Gayle Lynds: Years ago my mentor was Robert Kirsch. A growly sort of man with a big heart, for some 25 years he was the lauded Los Angeles Times literary critic. He was also brilliant and astute. As I began to publish, he advised me, “Make many mistakes right now. Later on when people know you and your work, it’s a lot more embarrassing.”
And of course he was right. I still make the occasional mistake no matter how hard I work to be accurate, and I’m always embarrassed. Still, I wouldn’t have missed this ride called “writing books” for anything.
And that leads me to you. If you’re reading this, it’s likely you’ve considering writing. Your mother, spouse, friends, or coworkers may have said you should write. The books could be works of fiction or about your business, your life, your values, a hobby, or research subjects that fascinate you.
When someone affirms what’s already in your mind, it’s time to pay attention. I’m approached at almost every event by someone who says to me, “I’ve always wanted to write a book, but I don’t know how to begin.”
|Here I am in college, dreaming of writing|
If you can dream it, you can do it. Really. I can’t promise you publication with a major New York house, but I can promise you the intense satisfaction of fulfilling a goal that’s important to you, and an adventure you’ll never regret.
Writing Is 10% Inspiration, 90% Perspiration. Creativity is like a muscle. The more you use it, the stronger it becomes. If you carve out time to write at regular intervals — whether it’s an hour before work in the morning, or two hours on Saturday and Sunday — be sure to show up. In other words, put your butt in the chair, whether it’s a rocking chair or a desk chair. If you show up, you’ll start writing.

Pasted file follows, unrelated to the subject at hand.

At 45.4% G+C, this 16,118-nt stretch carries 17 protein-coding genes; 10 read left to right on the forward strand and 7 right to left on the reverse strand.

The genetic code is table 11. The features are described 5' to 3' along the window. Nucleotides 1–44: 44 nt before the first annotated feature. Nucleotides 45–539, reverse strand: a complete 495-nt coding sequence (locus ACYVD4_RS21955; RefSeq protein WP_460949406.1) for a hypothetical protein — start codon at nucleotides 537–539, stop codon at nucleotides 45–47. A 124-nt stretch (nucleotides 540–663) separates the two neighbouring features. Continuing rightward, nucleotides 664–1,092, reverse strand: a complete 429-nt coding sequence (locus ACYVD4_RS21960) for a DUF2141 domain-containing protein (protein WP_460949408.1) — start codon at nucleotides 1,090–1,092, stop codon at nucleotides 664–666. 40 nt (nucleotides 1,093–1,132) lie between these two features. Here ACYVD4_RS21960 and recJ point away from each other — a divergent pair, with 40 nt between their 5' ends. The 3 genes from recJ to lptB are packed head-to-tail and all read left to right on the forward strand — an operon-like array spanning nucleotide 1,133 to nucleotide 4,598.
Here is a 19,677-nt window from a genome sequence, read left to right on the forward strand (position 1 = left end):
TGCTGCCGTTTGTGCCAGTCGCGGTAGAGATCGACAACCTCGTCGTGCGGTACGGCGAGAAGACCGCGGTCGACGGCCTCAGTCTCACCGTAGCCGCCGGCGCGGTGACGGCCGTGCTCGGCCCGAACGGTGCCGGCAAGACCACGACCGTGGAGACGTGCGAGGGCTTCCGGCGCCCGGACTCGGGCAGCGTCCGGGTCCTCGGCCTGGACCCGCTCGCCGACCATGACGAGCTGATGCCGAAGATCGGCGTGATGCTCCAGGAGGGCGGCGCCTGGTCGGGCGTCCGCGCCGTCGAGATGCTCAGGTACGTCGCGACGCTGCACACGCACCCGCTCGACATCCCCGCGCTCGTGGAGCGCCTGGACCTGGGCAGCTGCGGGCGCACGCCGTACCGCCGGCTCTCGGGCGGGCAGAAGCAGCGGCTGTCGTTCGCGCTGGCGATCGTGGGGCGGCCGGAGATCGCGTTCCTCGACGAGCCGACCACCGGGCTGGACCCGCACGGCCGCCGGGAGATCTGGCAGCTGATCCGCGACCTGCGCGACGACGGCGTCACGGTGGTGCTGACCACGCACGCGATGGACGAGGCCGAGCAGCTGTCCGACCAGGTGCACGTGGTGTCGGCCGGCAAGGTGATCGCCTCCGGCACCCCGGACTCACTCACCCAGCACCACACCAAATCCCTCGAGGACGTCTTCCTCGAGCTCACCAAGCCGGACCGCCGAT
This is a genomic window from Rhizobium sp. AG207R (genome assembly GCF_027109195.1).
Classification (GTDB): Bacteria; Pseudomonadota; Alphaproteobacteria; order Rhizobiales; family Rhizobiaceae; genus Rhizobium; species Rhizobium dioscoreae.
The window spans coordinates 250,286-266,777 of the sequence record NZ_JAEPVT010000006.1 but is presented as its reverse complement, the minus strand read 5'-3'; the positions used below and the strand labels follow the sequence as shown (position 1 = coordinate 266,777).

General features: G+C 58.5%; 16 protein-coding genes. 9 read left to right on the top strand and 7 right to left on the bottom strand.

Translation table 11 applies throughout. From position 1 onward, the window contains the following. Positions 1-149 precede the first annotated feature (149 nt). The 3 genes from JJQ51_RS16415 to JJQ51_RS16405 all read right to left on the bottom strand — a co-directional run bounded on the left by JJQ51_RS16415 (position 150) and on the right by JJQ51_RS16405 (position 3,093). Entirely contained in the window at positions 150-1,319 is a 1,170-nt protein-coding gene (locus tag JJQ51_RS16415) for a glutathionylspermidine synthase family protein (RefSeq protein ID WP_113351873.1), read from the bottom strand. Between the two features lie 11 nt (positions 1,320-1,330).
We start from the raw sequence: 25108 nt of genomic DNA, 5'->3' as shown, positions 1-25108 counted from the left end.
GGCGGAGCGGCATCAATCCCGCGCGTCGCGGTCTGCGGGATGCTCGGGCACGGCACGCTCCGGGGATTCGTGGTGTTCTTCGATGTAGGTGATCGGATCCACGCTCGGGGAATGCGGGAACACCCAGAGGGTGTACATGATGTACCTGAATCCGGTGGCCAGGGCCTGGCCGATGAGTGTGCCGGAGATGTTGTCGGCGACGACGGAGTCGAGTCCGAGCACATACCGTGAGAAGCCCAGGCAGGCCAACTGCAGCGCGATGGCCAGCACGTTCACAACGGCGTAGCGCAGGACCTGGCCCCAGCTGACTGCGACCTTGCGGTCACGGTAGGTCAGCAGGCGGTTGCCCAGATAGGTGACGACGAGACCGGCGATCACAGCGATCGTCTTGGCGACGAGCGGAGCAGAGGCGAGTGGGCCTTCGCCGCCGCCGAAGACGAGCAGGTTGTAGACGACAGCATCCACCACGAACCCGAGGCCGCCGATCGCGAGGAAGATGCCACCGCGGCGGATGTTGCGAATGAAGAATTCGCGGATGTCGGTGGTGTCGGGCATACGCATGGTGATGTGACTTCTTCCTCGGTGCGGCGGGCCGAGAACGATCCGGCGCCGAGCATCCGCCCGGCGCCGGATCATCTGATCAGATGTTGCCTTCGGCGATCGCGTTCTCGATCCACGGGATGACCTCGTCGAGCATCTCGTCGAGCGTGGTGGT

The Journey Is All. We live in a highly literate country, but there’s a downside to it: People often think that since you can read, you can write, and after three years you’ll finish your book, it’ll sell, and you’ll instantly be rich and famous. They seldom stop to think that just because all of us can listen to and enjoy music, after three years of piano lessons no one is going to be so accomplished he or she can solo at Carnegie or the Royal Albert Hall. So give yourself a break. To write a book, you’re learning a challenging and complex new skill. There’s a lot involved. What’s more important — and rewarding — is to do it.
No One Can Teach You To Write, But You Can Learn To Write. Most of us learned by going to writing classes, workshops, and conferences. Many city colleges offer extension or adult ed classes for free or very little cost. That’s how I started, with a 13-week free city college class taught by a published author. If possible, also attend weekend workshops or conferences where you live in residence. And form a writing group of people who are at about the same level as you, to read and critique each other’s work. It’s important for you to be around those who share the same dream, and to immerse yourself in writing, editing, and studying. If you do it, you’ll get better and better.
Be Kind To Those You Love — It Can Be Tough To Live with a Writer. When your eyes glaze over because you’ve just had an idea for a scene … when you wake up in the middle of the night to jot a note to yourself … when you excitedly rip an article from the newspaper while forgetting no one else has had a chance to read it … remember your family likely can’t go in their imaginations where you can. Living with a writer — just being friends with a writer — can be lonely and intimidating. Be kind and understanding, because you’re going to want those you love to be there to celebrate with you when you finish your book.
The years are going to pass anyway. How much better it is to spend them doing something you really care about. If your dream is to write a book, 2018 is a great time to begin.
Wishing all of you a very Happy New Year!